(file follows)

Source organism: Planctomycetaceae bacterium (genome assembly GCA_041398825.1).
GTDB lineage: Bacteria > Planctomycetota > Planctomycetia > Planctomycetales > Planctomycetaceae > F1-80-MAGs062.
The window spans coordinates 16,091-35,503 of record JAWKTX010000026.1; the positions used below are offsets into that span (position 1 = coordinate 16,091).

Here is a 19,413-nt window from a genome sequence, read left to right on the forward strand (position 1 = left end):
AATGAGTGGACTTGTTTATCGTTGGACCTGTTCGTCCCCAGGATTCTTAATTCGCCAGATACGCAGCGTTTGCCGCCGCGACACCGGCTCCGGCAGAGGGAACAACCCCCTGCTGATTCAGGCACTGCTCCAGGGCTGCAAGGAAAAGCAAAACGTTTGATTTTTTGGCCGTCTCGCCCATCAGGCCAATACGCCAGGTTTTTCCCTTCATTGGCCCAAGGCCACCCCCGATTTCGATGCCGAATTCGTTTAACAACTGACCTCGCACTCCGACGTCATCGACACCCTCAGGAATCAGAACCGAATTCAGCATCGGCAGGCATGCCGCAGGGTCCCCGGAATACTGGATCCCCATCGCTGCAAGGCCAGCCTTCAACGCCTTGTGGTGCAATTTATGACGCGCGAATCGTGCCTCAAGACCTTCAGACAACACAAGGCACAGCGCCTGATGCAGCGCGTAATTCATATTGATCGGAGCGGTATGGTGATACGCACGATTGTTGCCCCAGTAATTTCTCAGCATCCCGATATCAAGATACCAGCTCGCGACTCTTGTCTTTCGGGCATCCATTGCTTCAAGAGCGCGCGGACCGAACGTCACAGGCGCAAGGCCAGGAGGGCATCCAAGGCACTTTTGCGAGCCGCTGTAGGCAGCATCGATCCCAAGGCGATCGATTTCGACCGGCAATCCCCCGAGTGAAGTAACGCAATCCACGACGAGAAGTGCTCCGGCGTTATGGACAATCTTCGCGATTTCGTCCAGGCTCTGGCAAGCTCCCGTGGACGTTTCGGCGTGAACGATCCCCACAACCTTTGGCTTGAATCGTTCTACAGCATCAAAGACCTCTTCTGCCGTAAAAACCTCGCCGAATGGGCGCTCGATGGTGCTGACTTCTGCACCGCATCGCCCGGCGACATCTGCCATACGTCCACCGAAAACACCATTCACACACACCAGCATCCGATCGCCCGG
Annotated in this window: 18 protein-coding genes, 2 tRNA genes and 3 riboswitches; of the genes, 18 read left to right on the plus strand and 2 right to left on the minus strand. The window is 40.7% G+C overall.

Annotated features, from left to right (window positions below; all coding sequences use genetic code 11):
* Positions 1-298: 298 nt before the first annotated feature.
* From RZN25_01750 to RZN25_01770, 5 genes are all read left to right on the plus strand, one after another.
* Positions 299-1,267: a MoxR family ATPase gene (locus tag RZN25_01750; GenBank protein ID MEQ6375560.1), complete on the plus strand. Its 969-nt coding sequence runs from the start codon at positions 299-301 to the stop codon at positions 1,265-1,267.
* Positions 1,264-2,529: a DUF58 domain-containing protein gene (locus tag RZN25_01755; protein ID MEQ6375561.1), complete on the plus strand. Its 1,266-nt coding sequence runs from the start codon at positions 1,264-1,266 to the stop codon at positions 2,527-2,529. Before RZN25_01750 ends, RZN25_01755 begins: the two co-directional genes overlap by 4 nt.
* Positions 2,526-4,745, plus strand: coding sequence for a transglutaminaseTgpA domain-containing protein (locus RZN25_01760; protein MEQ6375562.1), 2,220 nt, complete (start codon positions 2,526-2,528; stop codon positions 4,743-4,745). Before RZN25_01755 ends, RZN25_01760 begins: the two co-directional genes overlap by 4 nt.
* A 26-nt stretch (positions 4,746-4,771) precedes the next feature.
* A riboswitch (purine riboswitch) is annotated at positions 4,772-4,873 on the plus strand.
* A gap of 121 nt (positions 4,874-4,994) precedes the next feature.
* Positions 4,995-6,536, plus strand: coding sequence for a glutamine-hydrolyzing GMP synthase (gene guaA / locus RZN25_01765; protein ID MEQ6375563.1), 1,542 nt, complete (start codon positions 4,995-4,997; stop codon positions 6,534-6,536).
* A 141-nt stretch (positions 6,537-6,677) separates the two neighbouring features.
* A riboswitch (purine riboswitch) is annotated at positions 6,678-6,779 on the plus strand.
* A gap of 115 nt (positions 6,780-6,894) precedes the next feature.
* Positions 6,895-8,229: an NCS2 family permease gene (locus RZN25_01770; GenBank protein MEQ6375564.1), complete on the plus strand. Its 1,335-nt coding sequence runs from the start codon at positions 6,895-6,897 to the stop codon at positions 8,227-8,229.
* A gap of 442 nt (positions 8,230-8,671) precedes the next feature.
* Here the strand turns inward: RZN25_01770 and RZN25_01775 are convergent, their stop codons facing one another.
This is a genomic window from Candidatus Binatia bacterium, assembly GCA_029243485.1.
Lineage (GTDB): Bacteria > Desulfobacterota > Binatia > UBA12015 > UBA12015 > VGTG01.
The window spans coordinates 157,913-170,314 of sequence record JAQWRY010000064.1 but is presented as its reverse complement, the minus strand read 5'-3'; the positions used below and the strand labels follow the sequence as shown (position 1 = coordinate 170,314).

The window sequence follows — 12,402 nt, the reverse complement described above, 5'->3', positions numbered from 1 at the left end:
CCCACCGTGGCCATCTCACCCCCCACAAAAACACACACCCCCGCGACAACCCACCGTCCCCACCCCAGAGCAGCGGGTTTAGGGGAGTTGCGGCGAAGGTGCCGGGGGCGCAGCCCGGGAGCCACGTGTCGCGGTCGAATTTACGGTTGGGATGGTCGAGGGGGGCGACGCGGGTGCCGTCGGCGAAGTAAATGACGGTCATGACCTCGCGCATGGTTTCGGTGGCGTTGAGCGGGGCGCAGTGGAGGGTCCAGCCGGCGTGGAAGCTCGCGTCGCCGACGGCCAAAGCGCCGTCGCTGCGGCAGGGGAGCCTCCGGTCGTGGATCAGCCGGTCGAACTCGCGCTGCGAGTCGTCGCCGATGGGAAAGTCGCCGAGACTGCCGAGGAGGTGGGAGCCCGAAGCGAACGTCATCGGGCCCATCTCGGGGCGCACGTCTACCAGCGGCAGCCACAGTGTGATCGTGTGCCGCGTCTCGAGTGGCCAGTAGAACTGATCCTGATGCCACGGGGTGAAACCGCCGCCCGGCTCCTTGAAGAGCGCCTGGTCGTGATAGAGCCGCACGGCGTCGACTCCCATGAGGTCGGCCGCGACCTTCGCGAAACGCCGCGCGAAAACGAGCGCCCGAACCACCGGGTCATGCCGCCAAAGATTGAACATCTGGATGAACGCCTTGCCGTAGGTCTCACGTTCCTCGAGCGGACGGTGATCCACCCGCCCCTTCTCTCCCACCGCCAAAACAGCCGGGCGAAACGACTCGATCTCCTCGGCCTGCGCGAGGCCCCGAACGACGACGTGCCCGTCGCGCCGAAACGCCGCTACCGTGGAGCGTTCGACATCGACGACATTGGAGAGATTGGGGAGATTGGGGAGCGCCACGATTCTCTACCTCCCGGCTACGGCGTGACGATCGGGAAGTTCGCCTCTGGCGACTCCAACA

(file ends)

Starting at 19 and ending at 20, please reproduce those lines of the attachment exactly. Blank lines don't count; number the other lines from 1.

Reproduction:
* A gap of 115 nt (positions 6,780-6,894) precedes the next feature.
* Positions 6,895-8,229: an NCS2 family permease gene (locus RZN25_01770; GenBank protein MEQ6375564.1), complete on the plus strand. Its 1,335-nt coding sequence runs from the start codon at positions 6,895-6,897 to the stop codon at positions 8,227-8,229.